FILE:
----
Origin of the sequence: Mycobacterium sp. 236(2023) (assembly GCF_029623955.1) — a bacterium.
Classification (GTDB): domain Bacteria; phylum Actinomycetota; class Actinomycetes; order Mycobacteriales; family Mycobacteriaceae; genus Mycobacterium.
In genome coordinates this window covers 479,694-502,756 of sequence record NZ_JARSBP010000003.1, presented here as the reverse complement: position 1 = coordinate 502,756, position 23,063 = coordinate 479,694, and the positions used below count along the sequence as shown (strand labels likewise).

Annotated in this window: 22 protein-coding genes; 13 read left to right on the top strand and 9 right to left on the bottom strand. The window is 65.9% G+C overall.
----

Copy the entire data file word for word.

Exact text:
Origin of the sequence: Mycobacterium sp. 236(2023) (assembly GCF_029623955.1) — a bacterium.
Classification (GTDB): domain Bacteria; phylum Actinomycetota; class Actinomycetes; order Mycobacteriales; family Mycobacteriaceae; genus Mycobacterium.
In genome coordinates this window covers 479,694-502,756 of sequence record NZ_JARSBP010000003.1, presented here as the reverse complement: position 1 = coordinate 502,756, position 23,063 = coordinate 479,694, and the positions used below count along the sequence as shown (strand labels likewise).

Annotated in this window: 22 protein-coding genes; 13 read left to right on the top strand and 9 right to left on the bottom strand. The window is 65.9% G+C overall.